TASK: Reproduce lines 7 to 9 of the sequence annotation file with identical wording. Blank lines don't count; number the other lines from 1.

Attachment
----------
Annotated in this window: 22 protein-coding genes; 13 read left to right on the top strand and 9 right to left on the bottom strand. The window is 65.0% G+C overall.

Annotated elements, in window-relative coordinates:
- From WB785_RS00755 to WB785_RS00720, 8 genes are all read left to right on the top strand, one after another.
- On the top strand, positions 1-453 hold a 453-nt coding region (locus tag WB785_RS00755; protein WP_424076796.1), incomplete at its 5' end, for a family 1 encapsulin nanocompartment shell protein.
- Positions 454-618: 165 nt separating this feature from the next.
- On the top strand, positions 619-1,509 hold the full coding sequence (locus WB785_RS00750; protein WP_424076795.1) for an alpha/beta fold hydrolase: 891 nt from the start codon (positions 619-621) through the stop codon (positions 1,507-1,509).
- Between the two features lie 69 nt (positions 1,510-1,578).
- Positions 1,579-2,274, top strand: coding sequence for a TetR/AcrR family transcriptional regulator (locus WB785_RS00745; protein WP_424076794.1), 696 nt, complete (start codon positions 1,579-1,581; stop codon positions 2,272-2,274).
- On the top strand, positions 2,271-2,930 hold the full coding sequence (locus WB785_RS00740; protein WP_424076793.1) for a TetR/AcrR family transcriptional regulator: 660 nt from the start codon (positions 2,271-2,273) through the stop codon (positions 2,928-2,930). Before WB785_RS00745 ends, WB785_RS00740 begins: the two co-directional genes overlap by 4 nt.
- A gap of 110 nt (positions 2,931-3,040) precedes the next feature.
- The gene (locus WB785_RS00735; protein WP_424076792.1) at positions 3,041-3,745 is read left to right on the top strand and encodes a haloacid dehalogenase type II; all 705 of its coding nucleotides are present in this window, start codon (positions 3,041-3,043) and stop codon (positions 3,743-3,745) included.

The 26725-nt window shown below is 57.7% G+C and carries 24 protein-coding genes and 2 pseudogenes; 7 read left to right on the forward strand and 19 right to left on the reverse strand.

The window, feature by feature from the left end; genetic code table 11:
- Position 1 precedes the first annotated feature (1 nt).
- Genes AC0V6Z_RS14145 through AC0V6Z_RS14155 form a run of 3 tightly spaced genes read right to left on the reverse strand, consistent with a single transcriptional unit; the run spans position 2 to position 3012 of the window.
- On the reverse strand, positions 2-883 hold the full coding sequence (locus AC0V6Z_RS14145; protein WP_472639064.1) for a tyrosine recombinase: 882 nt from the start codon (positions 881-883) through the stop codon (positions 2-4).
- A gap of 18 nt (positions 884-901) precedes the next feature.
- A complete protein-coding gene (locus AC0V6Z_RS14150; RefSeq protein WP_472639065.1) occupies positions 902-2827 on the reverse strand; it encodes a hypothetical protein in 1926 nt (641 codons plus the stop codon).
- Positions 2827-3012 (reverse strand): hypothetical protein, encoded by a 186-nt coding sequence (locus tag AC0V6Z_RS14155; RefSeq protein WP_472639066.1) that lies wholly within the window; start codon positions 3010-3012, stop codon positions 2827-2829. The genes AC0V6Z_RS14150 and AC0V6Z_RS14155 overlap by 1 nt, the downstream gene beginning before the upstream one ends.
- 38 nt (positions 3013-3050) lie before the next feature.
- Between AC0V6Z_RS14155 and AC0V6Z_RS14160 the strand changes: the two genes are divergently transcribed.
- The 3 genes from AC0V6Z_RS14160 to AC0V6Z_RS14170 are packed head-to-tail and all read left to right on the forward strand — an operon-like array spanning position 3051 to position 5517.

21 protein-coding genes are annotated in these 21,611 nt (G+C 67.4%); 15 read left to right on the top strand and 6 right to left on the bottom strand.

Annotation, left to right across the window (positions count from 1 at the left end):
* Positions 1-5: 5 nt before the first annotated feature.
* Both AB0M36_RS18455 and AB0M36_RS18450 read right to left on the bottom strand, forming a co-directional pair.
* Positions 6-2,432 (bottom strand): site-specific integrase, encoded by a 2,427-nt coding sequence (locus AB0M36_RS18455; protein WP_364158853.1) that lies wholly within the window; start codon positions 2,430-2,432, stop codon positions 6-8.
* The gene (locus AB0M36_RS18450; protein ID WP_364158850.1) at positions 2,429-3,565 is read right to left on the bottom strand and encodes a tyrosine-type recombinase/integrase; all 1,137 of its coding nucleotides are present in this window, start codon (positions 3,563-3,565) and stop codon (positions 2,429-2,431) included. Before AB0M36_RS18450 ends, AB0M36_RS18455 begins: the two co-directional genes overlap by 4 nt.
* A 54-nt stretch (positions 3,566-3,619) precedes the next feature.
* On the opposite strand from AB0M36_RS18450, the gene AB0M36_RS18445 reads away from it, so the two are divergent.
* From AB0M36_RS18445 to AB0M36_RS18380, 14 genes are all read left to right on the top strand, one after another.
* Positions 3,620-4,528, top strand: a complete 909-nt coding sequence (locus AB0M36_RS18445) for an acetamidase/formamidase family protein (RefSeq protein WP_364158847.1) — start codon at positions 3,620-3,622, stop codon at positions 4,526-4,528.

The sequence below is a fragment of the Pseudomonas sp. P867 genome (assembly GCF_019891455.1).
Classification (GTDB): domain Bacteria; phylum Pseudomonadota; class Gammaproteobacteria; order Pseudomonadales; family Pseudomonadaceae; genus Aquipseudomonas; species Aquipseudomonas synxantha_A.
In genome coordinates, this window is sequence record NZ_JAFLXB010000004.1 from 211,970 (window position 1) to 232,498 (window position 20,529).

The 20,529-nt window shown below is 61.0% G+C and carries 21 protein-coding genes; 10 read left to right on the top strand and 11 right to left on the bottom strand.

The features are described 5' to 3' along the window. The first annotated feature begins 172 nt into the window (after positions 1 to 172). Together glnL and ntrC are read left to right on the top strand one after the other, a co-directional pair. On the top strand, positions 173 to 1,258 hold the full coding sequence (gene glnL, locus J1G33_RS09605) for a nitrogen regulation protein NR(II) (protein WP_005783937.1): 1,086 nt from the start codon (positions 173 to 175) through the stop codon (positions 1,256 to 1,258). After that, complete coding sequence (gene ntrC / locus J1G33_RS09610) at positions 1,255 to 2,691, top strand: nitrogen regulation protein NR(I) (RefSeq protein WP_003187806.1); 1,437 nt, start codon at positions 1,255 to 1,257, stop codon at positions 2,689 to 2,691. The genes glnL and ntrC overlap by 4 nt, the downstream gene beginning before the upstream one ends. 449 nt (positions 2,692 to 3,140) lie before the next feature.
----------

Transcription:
- Between the two features lie 69 nt (positions 1,510-1,578).
- Positions 1,579-2,274, top strand: coding sequence for a TetR/AcrR family transcriptional regulator (locus WB785_RS00745; protein WP_424076794.1), 696 nt, complete (start codon positions 1,579-1,581; stop codon positions 2,272-2,274).
- On the top strand, positions 2,271-2,930 hold the full coding sequence (locus WB785_RS00740; protein WP_424076793.1) for a TetR/AcrR family transcriptional regulator: 660 nt from the start codon (positions 2,271-2,273) through the stop codon (positions 2,928-2,930). Before WB785_RS00745 ends, WB785_RS00740 begins: the two co-directional genes overlap by 4 nt.